The Fifth Sunday of Lent 2016
Do we dare to stand before Jesus and bare our sinfulness? This is the gospel message today, (John 8:1-11). The adulterous woman is circled with blame and shame. The scribes and Pharisees bring a woman to Jesus carrying with them stones to through at her to kill her. Jesus quietly stoops to the ground and writes in the sand. He turns the blame on them. His authority compels them to stop. “Let the one among you who is without sin be the first to throw a stone at her.”
The mercy of God is not written in the sand for us but in our hearts. We wait for God’s love and miraculous presence to set us free. Salvation is free. We do not earn our place in God’s love. Salvation is pure gift. We cannot put obstacles in the way of other people’s conversion or burden them with the stones of our blame. We do not shame people into accepting the healing presence of Jesus.
I suspect that if I asked all of you to name your sin, most of you would think that your sin is a sexual sin. The greater sins are those that shred the reputations of others or to blame them for problems we do not want to face. The greater sins, as we hear in Matthew 25, are those of resistance toward people who are hungry, naked and in prison. Our sexual sins are not the greatest sins even though we have been taught to live in shame about our bodies and our lives.
I wonder if this Year of Mercy has made a difference in your life? I wonder if you have the courage to face Jesus as the adulterous woman did? I wonder where you find yourself in this story? Are you standing in the way of Jesus’ love for you? Is it easier to condemn others than to face the beauty and redeeming love of Jesus’ face?
These are questions for you to consider in this Lenten season. I lay awake at night so often unsure that all of you have a personal relationship with Jesus. It is easier to follow the rules of the Church like the scribes and Pharisees than it is to fully believe that Jesus is in your heart and walks with you in your sin.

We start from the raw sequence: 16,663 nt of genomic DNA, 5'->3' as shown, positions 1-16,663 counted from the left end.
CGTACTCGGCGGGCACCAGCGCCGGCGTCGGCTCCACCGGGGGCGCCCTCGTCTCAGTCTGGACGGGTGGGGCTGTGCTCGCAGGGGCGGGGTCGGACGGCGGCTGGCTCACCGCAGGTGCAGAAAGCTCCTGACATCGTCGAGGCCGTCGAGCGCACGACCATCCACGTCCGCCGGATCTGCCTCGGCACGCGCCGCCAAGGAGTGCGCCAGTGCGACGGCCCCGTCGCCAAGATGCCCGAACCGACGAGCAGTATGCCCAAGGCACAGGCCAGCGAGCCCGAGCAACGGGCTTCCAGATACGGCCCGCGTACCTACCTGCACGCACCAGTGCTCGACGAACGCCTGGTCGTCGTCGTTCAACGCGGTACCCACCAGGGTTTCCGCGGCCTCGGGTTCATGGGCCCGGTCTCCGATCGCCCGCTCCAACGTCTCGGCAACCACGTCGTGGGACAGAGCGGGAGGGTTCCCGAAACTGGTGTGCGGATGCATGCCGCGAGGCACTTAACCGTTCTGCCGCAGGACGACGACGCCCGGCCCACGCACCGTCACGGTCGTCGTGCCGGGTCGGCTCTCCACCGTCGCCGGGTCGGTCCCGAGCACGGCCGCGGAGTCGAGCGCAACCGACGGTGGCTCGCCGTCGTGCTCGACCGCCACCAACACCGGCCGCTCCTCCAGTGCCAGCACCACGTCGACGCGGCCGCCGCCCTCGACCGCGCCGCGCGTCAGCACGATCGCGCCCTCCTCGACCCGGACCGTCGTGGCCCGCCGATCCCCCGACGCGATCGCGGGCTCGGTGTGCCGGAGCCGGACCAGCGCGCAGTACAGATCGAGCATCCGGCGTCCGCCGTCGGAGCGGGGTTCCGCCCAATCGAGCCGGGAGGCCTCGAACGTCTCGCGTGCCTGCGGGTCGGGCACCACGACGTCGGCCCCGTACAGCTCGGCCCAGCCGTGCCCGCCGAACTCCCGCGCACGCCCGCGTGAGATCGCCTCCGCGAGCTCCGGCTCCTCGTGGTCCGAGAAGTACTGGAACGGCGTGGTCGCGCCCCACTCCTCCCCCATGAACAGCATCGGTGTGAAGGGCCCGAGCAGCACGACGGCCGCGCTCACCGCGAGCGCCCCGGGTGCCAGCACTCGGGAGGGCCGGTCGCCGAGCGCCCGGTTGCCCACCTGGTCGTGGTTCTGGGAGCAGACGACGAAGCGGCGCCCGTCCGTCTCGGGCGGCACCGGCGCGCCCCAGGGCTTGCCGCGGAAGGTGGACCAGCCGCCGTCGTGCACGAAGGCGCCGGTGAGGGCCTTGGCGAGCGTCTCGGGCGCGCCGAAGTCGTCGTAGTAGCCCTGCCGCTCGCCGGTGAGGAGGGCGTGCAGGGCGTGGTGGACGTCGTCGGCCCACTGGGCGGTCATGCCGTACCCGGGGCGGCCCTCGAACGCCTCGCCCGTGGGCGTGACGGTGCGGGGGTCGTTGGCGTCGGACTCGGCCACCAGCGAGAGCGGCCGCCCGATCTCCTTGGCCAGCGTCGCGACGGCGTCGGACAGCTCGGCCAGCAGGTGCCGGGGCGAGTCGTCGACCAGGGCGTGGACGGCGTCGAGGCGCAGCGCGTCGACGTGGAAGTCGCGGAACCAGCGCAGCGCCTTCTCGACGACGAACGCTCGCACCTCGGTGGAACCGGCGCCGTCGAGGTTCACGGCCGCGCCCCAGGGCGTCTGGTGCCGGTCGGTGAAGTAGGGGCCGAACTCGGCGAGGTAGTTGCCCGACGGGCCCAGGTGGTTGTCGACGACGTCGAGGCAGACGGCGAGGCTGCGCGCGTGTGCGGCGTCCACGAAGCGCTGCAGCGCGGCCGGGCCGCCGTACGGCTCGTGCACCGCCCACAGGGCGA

I also fret about how we label people who feel unworthy of mercy or who have been so abused and put down in life that they cannot rise to the wondrous love of Jesus’ presence. They would rather continue to put themselves down because that is what the Church does to sinners. I know so many people who cannot look Jesus in the eyes because of how other people continue to shame them.
I am sure many of you remember Pope Francis’ comment on the plane going back to Rome a couple of years ago when he was asked about homosexual people. He said, “Who am I to judge?” That question comes from this gospel text. As we stand in the circle to blame other people for their sin, Jesus still frees the sinner. He says to the woman and us to go and sin no more. I pray that in this Lenten season, we may all come to know and understand the freedom that Jesus offers us, the love that sets all hearts free. Our salvation rests on receiving this love and living blamelessly in our world.
Next Sunday March 20 we celebrate Palm Sunday of the Passion of the Lord. This begins Holy Week. I cannot emphasize enough of the importance of the liturgies of Holy Week. I realize it is also spring break for many schools. However, our faith is so much more important. These liturgies mark the highest holy days of our faith in the Church. They capture the meaning of Jesus’ passion, death and resurrection. Please mark your calendars for the Triduum, which means the three liturgies of Holy Thursday, Good Friday and Holy Saturday. I will write more about these liturgies in next week’s bulletin. The schedule is below.
Blessings in this Lenten journey,